The growing interest in cryptocurrency and corporate adoption of Bitcoin has been a key driver in the sharp gains we saw earlier this year. Bitcoin (USD:BTC) reached a 52 week high of $64,788 midway through April before plummeting back down below $30,000. It is clear the increased popularity of crypto currency as an investment amongst retail investors and institutions is driving sharp fluctuations in BTC. Wallstreet analyst at Oppenheimer, Ari Wald recently noted investors should expect high volatility as a result of the increased interest in crypto that we have seen over the past few months. With Bitcoin bouncing back this week now trading 10.72% higher, this article will breakdown everything investors should know about Bitcoin and its outlook in 2021.
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What are analysts forecasting for Bitcoin in 2021?
Firstly, it is important to get an understanding of what the Wallstreet or “smart money” consensus is regarding Bitcoin. In contrast to the equity markets, analysts have less fundamental data to support their thesis with cryptocurrencies.
We tend to see analysts commenting on momentum and trends when forecasting crypto-currency prices. As Bitcoin is the largest cryptocurrency (by market capitalisation), we tend to see a greater pool of analysts and institutions weighing in. In addition, with Bitcoin now accepted as an investable asset by institutions such as Goldman Sachs, we can expect more large institutions to cover Bitcoin in the near future.
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Bullish forecasts for Bitcoin in 2021
Over the past few years, we have witnessed more analysts becoming bullish on the idea of crypto-currency and Bitcoin as a viable asset within a portfolio. For example, Tom Lee from Fundstrats has recently increased the firms year end price target of Bitcoin to $125,000. Lee noted that he does not believe Tesla’s decision not to accept Bitcoin payments would effect the overall bullish sentiment towards Bitcoin.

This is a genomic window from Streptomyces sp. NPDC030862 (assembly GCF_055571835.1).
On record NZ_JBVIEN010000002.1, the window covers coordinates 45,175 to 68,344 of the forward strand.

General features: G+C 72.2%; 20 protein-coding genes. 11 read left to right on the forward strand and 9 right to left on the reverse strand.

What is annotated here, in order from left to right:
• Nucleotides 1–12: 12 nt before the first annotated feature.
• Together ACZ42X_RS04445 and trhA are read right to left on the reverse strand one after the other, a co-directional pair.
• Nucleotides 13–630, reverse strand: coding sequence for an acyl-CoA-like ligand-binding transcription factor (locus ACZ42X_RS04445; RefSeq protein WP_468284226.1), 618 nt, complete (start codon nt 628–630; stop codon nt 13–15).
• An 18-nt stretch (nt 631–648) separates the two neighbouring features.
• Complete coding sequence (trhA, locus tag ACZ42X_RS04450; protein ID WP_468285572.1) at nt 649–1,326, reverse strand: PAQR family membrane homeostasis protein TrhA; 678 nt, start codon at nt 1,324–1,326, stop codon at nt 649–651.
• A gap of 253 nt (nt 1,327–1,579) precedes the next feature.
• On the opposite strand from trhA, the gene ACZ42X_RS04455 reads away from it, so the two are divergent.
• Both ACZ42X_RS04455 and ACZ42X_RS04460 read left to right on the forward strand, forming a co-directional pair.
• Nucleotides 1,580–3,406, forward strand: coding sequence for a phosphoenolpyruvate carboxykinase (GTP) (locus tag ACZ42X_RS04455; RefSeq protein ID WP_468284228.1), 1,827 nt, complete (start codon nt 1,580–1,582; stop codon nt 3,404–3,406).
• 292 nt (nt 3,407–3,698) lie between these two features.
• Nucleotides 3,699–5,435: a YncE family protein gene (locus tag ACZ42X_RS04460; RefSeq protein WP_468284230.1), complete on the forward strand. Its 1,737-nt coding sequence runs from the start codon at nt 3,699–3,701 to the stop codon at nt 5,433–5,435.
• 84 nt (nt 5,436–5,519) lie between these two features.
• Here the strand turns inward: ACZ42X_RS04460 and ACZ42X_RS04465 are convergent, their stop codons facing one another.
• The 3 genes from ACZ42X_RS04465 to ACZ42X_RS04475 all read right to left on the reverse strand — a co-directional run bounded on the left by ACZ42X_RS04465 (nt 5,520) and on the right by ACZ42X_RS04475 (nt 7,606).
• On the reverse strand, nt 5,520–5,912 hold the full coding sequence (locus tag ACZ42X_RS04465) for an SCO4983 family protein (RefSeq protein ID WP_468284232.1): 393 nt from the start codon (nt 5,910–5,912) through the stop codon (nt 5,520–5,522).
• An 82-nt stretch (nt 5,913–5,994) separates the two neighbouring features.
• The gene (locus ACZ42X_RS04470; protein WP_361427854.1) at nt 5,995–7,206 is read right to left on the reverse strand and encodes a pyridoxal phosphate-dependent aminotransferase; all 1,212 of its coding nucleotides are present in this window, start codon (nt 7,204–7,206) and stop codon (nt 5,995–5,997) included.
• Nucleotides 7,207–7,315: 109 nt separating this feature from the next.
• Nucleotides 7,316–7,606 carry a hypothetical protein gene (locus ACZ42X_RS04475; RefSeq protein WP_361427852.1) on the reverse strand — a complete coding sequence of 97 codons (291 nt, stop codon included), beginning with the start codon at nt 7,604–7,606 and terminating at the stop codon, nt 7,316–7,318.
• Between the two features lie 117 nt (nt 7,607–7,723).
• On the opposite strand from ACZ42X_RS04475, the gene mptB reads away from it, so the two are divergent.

In addition to Tom Lee’s bullish thesis, we have seen institutions capitalise on the sell off. Microstrategy CEO Michael Saylor announced the firm had acquired an “additional $10 million in Bitcoin at an average price of $43,633, lifting total holdings to 92,079 BTC for $2.251 billion with an average price of $24,450.” It is clear the firm is confident in the outlook of Bitcoin by doubling down on the sell off.
Bearish forecasts for Bitcoin in 2021
Interestingly, we have seen some bulls who have now turned conservative over the recent “build up” of long term positions in Bitcoin. JP Morgan analyst Nikolaos Panigirtzoglou initially listed a 12 month price target of $146,000 for Bitcoin at the beginning of the year. However, last month the analyst noted to investors that Bitcoin could suffer from momentum decay. Interestingly, in a recent CNBC interview Panigirtzoglou noted that BTC’s market cap would need to move above 50% again (share of bitcoin as a percentage of the total cryptocurrency market cap) for the bear market to be over.
Furthermore, Tallbacken Capital Advisors’s Michael Purves also noted the decaying momentum of Bitcoin last month. The CEO noted to investors “Trading bitcoin on the bullish side right now does not appear to have favourable risk-reward and if you have made profits, it seems like a good time to go to the sidelines for now.”
Overall, Bitcoins recent correction is a reflection of the unique risk/reward pattern we see with cryptocurrencies. The Bears argue that the increased volatility and momentum decay may continue to impact the Bitcoin price in the near future. However, with Bitcoin now balancing around the $35K mark, there is no doubt Bitcoin bulls are looking to capitalise on the downtrend.
The information above is not financial advice. Youth Investment Group has no liability for personal financial interests or investment decisions. You should make your own investment decisions based upon your own research and what you believe is best for you.
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